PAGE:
My pilgrimage around Leicester

A very good friend of mine recently gave me a lovely book entitled ‘The Wisdom of the Hindu Gurus’. As I flicked through the first few pages a quote by Sri Aurobindo caught my eye: “That which we call the Hindu religion is really the eternal religion because it embraces all others.” I really like this quote because it perfectly sums up the way I feel about God and religion, and the way in which I feel my spirituality has been enhanced in recent months.

On my 30th birthday last week I chose to spend the first half of the day by myself visiting 8 different places of worship around Leicester. My journey began at around 11am and over the course of 8 hours I visited the Progressive Jewish Synagogue, the Holy Cross Priory Catholic Church, the Jain Centre, the Guru Nanak Gurdwara, the Central Mosque, the Nagarjuna Kadampa Buddhist Centre, the Cathedral and the Shree Sanatan Mandir.

At the Synagogue I met a number of people and a gentleman named Alex gave me a tour. We had an interesting discussion about the history of the Abrahamic faiths as he showed me the Torah Scrolls. I was pleasantly surprised to learn that Alex was born almost exactly 50 years before I was and that he was planning to celebrate his 80th birthday in March. The stained glass window with the tree of life and the Ten Commandments looked really beautiful, particularly as it was such a sunny day.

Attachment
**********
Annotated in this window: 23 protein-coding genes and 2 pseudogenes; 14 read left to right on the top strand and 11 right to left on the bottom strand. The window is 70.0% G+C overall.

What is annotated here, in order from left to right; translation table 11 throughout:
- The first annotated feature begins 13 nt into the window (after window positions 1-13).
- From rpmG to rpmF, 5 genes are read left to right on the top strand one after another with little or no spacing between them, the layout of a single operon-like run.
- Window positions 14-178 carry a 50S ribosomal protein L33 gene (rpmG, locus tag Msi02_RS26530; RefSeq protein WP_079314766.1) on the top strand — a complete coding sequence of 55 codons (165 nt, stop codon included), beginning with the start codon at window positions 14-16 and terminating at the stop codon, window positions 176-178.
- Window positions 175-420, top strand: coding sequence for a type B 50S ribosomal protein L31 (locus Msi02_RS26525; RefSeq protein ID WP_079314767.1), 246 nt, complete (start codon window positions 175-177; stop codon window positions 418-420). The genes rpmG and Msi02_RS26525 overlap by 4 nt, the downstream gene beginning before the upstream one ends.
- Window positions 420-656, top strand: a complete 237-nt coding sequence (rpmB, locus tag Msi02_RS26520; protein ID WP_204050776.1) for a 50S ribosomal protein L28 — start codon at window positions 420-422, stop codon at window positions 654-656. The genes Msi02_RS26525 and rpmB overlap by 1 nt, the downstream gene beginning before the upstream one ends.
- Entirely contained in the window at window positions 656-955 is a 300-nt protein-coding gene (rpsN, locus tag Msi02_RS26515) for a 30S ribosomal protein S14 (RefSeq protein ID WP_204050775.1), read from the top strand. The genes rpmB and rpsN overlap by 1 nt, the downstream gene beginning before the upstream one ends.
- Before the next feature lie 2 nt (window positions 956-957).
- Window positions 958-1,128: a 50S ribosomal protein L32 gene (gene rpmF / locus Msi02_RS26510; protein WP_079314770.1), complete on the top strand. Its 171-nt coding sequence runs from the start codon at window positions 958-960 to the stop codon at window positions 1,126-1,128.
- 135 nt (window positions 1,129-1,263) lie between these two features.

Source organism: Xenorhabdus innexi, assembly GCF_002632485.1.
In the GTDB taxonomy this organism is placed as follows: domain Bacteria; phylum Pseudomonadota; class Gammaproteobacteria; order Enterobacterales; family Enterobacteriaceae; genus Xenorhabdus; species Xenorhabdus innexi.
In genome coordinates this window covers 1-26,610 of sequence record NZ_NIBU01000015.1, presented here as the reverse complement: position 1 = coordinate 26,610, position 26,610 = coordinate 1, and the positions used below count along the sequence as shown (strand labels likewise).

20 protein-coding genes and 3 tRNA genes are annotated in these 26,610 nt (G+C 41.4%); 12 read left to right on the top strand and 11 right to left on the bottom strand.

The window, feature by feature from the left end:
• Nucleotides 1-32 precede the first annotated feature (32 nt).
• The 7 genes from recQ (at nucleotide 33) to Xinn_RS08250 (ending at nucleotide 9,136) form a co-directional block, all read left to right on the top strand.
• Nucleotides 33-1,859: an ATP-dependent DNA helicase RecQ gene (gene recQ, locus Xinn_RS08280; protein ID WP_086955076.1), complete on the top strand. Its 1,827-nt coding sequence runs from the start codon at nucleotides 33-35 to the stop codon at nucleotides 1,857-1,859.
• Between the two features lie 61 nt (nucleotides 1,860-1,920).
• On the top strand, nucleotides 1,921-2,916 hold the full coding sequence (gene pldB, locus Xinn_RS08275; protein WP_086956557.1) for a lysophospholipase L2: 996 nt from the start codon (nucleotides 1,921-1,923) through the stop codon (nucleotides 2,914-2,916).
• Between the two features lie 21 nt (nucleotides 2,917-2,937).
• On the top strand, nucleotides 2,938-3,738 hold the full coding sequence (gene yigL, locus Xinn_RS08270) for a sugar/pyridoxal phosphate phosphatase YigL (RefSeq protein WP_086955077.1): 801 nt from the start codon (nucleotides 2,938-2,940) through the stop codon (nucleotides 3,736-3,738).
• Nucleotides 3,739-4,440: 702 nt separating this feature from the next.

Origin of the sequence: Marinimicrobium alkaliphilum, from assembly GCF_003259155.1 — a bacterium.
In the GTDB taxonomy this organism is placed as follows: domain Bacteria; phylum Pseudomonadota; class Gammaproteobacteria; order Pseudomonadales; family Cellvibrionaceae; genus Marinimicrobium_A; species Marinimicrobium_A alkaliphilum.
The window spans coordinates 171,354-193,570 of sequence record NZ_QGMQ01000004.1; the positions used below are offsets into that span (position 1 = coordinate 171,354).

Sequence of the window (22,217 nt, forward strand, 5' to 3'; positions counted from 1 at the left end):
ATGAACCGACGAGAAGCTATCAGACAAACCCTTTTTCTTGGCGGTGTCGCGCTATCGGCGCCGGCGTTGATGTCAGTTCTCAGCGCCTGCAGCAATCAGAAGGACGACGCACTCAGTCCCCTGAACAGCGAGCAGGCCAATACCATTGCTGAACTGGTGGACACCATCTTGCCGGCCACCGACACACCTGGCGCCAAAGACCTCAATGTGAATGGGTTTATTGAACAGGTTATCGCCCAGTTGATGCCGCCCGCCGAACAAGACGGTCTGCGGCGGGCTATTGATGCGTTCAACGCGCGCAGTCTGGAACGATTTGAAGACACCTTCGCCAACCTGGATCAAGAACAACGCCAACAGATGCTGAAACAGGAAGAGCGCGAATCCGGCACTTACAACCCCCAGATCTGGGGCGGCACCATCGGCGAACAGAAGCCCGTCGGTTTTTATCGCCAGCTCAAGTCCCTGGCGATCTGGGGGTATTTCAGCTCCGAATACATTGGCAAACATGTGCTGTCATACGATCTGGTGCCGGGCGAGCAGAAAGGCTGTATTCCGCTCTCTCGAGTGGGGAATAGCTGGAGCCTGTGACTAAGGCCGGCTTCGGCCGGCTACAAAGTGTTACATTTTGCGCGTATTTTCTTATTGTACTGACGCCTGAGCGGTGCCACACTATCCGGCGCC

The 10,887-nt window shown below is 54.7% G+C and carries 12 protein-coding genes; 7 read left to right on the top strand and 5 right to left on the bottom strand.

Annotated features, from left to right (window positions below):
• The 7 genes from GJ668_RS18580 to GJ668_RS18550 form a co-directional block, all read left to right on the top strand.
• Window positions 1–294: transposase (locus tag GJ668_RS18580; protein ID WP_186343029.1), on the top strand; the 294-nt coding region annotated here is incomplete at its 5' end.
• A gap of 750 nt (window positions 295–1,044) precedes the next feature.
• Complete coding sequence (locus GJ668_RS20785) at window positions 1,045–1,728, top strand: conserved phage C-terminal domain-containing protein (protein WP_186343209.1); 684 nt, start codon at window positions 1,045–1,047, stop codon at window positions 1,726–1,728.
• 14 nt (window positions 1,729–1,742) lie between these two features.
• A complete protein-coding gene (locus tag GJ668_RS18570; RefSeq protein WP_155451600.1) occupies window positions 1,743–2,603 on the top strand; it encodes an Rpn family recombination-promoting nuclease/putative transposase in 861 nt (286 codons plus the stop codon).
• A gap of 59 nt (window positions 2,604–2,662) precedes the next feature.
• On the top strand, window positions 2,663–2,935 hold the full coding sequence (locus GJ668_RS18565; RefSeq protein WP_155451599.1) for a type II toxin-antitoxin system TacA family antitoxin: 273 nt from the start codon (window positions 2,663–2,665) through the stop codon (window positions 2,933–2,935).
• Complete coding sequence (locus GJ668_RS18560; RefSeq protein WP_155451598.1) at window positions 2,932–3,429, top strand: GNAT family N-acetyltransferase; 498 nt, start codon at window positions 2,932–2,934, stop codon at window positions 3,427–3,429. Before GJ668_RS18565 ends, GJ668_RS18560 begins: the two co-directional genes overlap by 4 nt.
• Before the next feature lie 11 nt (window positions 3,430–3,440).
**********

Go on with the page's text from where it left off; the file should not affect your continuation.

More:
After visiting the Synagogue I drove back into the city centre and attended Mass at the Holy Cross Priory Catholic church. I always enjoy visiting this church and I have been here several times before. The building itself is large and imposing and there is a stunning huge crucifix hanging from the ceiling. I walked around, lit a candle and quietly enjoyed the ambience, before taking a seat and observing Holy Mass which began at 12.30pm.